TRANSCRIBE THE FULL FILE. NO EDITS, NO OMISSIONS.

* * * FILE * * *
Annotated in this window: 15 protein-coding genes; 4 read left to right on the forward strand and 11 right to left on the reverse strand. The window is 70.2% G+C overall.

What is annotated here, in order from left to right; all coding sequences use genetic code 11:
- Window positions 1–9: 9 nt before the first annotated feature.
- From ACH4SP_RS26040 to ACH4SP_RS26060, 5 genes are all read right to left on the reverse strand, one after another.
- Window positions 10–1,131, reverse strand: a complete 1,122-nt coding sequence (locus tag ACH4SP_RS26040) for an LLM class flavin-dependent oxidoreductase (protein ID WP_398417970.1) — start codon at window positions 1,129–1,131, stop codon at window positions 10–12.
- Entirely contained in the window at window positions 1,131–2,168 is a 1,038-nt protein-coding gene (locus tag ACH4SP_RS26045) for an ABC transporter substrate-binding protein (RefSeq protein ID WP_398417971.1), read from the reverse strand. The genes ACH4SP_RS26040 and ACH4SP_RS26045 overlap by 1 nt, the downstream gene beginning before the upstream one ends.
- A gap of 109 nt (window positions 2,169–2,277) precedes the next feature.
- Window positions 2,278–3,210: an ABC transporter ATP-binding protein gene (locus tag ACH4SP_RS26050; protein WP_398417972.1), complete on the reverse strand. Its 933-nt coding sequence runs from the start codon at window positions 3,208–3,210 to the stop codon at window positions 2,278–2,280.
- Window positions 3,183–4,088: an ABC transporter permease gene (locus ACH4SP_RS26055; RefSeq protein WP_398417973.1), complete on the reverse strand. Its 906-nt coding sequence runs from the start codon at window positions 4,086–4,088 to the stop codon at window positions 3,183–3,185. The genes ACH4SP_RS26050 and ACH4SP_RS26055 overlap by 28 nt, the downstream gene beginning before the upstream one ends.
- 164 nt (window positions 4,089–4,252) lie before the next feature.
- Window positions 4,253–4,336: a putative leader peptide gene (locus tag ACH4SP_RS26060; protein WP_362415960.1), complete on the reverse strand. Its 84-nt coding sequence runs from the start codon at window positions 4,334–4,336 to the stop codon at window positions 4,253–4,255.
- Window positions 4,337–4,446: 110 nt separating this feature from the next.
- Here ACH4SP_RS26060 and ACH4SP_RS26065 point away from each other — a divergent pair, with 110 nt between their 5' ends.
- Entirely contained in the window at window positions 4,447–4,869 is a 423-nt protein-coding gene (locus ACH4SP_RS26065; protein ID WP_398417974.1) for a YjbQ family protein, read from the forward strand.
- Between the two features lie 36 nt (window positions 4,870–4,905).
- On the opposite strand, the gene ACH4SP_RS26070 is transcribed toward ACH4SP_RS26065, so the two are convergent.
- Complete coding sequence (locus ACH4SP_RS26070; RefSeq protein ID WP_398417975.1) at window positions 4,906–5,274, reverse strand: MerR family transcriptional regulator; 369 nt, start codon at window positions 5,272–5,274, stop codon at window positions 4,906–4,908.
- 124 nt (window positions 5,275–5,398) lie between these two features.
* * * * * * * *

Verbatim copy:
Annotated in this window: 15 protein-coding genes; 4 read left to right on the forward strand and 11 right to left on the reverse strand. The window is 70.2% G+C overall.

What is annotated here, in order from left to right; all coding sequences use genetic code 11:
- Window positions 1–9: 9 nt before the first annotated feature.
- From ACH4SP_RS26040 to ACH4SP_RS26060, 5 genes are all read right to left on the reverse strand, one after another.
- Window positions 10–1,131, reverse strand: a complete 1,122-nt coding sequence (locus tag ACH4SP_RS26040) for an LLM class flavin-dependent oxidoreductase (protein ID WP_398417970.1) — start codon at window positions 1,129–1,131, stop codon at window positions 10–12.
- Entirely contained in the window at window positions 1,131–2,168 is a 1,038-nt protein-coding gene (locus tag ACH4SP_RS26045) for an ABC transporter substrate-binding protein (RefSeq protein ID WP_398417971.1), read from the reverse strand. The genes ACH4SP_RS26040 and ACH4SP_RS26045 overlap by 1 nt, the downstream gene beginning before the upstream one ends.
- A gap of 109 nt (window positions 2,169–2,277) precedes the next feature.
- Window positions 2,278–3,210: an ABC transporter ATP-binding protein gene (locus tag ACH4SP_RS26050; protein WP_398417972.1), complete on the reverse strand. Its 933-nt coding sequence runs from the start codon at window positions 3,208–3,210 to the stop codon at window positions 2,278–2,280.
- Window positions 3,183–4,088: an ABC transporter permease gene (locus ACH4SP_RS26055; RefSeq protein WP_398417973.1), complete on the reverse strand. Its 906-nt coding sequence runs from the start codon at window positions 4,086–4,088 to the stop codon at window positions 3,183–3,185. The genes ACH4SP_RS26050 and ACH4SP_RS26055 overlap by 28 nt, the downstream gene beginning before the upstream one ends.
- 164 nt (window positions 4,089–4,252) lie before the next feature.
- Window positions 4,253–4,336: a putative leader peptide gene (locus tag ACH4SP_RS26060; protein WP_362415960.1), complete on the reverse strand. Its 84-nt coding sequence runs from the start codon at window positions 4,334–4,336 to the stop codon at window positions 4,253–4,255.
- Window positions 4,337–4,446: 110 nt separating this feature from the next.
- Here ACH4SP_RS26060 and ACH4SP_RS26065 point away from each other — a divergent pair, with 110 nt between their 5' ends.
- Entirely contained in the window at window positions 4,447–4,869 is a 423-nt protein-coding gene (locus ACH4SP_RS26065; protein ID WP_398417974.1) for a YjbQ family protein, read from the forward strand.
- Between the two features lie 36 nt (window positions 4,870–4,905).
- On the opposite strand, the gene ACH4SP_RS26070 is transcribed toward ACH4SP_RS26065, so the two are convergent.
- Complete coding sequence (locus ACH4SP_RS26070; RefSeq protein ID WP_398417975.1) at window positions 4,906–5,274, reverse strand: MerR family transcriptional regulator; 369 nt, start codon at window positions 5,272–5,274, stop codon at window positions 4,906–4,908.
- 124 nt (window positions 5,275–5,398) lie between these two features.